Window 911: Dealing with Air Leaks around Windows

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Nearly all windows provide natural ventilation, which can take loads off your energy bill. That’s why homeowners look for window designs and materials that are geared towards more effective ventilation. Still, we must also keep in mind that too much ventilation is not something you want; it’s a symptom of improper air sealing around the windows.

The Residential Energy Services Network estimates that windows account for about 10% of air leakage in the home. Aside from the resulting lack of energy efficiency, water leakage can promote the growth of molds and other contaminants that can affect you and your family’s health. In addition, extra moisture can damage interior fixtures (such as your drywall) and trigger premature aging of exterior components such as window frames.
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Some signs of air leakage are obvious, but others aren’t quite as apparent. There are simple methods of detection, such as closing a window on a dollar bill; if you can pull out the bill without effort, you have got a leak. You may also check if caulking around the frames is already damaged. Other cases may require a proper pressurization test conducted by a professional.

What To Do If You Have Air Leakage

Caulking. The Department of Energy recommends using half a cartridge of caulking to fill gaps around every window, and about four cartridges to fill gaps in the foundation sill. Most of these come in disposable forms that can be fitted into a caulking gun, while some are pressurized and don’t require caulking guns.

Weatherstripping. Whereas caulk is used for stationary components, weatherstripping is used for operable parts. It is available in various options, including tension-seal, felt, reinforced foam, tape and tubular. When choosing weatherstripping, consider its ability to hold up against daily wear and tear, temperature changes and the friction it will need to withstand (based on where on your window it is applied).  It should also securely seal against the window once it is closed, while still allowing it to open without issues.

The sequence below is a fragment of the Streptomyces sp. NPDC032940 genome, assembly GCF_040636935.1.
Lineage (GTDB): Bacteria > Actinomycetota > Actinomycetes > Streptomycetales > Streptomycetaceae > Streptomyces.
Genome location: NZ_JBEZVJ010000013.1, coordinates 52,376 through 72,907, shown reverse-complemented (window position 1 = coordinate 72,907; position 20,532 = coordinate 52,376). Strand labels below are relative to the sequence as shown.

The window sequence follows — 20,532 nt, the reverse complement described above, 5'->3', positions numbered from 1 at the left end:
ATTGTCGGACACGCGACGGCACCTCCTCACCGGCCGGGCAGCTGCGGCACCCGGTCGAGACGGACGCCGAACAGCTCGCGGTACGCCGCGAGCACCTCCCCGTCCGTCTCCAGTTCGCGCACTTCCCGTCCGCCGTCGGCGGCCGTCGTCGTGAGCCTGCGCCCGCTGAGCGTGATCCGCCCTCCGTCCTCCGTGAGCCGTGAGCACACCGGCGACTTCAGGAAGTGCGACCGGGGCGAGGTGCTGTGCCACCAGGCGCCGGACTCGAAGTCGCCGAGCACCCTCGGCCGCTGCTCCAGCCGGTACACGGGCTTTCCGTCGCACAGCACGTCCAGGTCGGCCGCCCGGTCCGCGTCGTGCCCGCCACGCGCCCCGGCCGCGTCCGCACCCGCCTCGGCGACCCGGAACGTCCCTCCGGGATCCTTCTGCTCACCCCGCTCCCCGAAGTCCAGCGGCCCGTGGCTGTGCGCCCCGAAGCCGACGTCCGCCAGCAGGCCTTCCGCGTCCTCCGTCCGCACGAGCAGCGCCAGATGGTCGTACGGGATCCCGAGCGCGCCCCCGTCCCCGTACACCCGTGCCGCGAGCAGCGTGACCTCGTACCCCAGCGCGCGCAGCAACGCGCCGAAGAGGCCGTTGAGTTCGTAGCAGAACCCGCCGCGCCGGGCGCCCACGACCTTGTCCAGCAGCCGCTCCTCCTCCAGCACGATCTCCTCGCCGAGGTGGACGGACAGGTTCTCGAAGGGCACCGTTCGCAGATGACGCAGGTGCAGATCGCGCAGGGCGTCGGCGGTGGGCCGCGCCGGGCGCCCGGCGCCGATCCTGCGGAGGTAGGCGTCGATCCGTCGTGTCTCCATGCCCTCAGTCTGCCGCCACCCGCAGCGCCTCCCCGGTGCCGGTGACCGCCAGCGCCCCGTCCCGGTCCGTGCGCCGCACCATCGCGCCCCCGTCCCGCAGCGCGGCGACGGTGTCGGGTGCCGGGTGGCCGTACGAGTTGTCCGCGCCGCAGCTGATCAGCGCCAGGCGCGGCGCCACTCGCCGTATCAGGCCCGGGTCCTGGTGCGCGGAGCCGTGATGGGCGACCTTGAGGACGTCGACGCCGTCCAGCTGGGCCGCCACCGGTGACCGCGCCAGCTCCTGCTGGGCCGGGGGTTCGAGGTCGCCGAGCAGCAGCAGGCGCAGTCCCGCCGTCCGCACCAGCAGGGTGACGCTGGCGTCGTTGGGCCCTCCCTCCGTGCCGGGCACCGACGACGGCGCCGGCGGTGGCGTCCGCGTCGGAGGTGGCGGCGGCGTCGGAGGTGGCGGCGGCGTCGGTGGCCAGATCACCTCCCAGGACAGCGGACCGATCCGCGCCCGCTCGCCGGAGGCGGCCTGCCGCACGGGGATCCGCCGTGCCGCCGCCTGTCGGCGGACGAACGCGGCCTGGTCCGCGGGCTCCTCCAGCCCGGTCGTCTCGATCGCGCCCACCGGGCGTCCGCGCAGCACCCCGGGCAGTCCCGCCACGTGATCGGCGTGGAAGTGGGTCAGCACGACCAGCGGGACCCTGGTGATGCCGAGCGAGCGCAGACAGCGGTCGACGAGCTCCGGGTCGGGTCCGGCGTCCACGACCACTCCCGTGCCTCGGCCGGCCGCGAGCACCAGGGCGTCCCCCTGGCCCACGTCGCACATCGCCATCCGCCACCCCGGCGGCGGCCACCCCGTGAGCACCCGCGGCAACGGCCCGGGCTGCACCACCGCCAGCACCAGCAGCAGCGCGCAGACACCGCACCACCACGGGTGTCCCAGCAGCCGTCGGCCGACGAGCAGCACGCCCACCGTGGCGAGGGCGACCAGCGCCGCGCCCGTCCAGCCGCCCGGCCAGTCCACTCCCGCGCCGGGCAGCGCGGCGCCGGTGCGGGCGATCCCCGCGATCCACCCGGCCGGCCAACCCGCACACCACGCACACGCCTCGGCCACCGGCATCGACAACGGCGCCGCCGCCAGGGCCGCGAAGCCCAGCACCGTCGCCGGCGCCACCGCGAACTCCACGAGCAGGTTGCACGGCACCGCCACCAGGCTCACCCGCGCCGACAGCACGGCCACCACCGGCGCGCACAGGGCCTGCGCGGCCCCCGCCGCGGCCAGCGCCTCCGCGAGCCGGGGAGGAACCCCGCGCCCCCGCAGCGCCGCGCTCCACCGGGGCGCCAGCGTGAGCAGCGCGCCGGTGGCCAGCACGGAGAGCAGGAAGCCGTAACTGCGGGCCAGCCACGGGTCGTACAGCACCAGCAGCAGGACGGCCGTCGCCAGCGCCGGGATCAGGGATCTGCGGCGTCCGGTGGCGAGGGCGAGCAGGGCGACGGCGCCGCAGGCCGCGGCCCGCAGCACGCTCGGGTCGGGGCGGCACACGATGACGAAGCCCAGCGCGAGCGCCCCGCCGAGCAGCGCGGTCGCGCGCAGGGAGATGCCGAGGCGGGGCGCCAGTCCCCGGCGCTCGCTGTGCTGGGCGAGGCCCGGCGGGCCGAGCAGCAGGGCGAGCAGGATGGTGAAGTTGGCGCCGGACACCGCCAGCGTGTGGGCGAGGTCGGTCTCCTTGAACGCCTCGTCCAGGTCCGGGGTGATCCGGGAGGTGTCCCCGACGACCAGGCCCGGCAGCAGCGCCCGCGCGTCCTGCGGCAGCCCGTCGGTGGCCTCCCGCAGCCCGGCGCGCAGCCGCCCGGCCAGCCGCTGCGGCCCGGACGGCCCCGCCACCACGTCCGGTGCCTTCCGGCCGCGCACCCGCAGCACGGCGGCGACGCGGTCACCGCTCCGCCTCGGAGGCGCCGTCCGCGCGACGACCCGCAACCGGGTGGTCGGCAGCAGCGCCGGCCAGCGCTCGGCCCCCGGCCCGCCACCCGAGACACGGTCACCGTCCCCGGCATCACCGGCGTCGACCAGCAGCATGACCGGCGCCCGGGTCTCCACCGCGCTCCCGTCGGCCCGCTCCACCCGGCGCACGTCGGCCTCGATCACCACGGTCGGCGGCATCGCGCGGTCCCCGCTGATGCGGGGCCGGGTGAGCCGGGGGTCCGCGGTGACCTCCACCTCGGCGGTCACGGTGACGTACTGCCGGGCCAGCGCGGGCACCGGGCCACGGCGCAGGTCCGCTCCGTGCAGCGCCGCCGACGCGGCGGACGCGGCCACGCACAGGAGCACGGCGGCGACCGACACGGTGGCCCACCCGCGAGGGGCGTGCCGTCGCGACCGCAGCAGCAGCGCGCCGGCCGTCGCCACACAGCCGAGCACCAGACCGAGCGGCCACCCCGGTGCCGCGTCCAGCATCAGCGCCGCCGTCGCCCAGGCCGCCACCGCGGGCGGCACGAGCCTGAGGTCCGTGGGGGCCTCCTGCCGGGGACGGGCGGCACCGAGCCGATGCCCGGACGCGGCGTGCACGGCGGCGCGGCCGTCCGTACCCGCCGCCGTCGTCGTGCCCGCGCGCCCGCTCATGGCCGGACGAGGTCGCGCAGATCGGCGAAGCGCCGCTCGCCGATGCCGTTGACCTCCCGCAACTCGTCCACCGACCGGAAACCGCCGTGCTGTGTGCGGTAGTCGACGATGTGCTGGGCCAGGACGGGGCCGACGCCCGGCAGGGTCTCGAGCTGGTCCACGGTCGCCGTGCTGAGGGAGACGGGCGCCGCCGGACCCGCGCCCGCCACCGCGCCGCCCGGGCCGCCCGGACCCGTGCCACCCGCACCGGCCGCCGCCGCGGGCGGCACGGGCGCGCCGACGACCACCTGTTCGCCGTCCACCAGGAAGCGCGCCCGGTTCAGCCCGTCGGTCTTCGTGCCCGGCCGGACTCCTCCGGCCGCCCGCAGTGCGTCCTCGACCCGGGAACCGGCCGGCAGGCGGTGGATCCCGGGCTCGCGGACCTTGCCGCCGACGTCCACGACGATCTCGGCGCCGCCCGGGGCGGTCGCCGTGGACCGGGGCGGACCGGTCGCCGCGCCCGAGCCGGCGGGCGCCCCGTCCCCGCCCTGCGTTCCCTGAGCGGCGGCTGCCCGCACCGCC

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Preventing Air Leakage

My experience is that preventing air leaks is always better than repairing them. With this in mind, I recommend:

  • Choosing the right window materials. Some types of frames break faster under temperature extremes, which can compromise the sealing capacity of the entire unit. Composites are better than wood at preserving their structural integrity even under exposure to heat; metal is the best at riding out weather changes, but is not a very energy-efficient material.
  • Considering window designs. Some window designs are more susceptible to leaking than others. Fixed windows, for instance, have the least potential for drafts because they don’t open. That does not mean, however, that operable windows are automatically leaky. Casement and hopper windows with mechanical closures provide a tight seal too.

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  • Ensuring proper installation. Lastly, it’s important to follow proper practices and procedures during installation to optimize the sealing capacity of the window unit. There are various methodologies that govern the infiltration potential of windows, and it is important that your installer or remodeler follow them.

 

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Author Bio:

As a project contractor for Renewal by Andersen of Greater Philadelphia, Mike Watson has seen firsthand the advantages that a high-quality window or door provides to a home. He is dedicated to sharing useful homeowner tips, garnered from his extensive industry knowledge, on the company blog.

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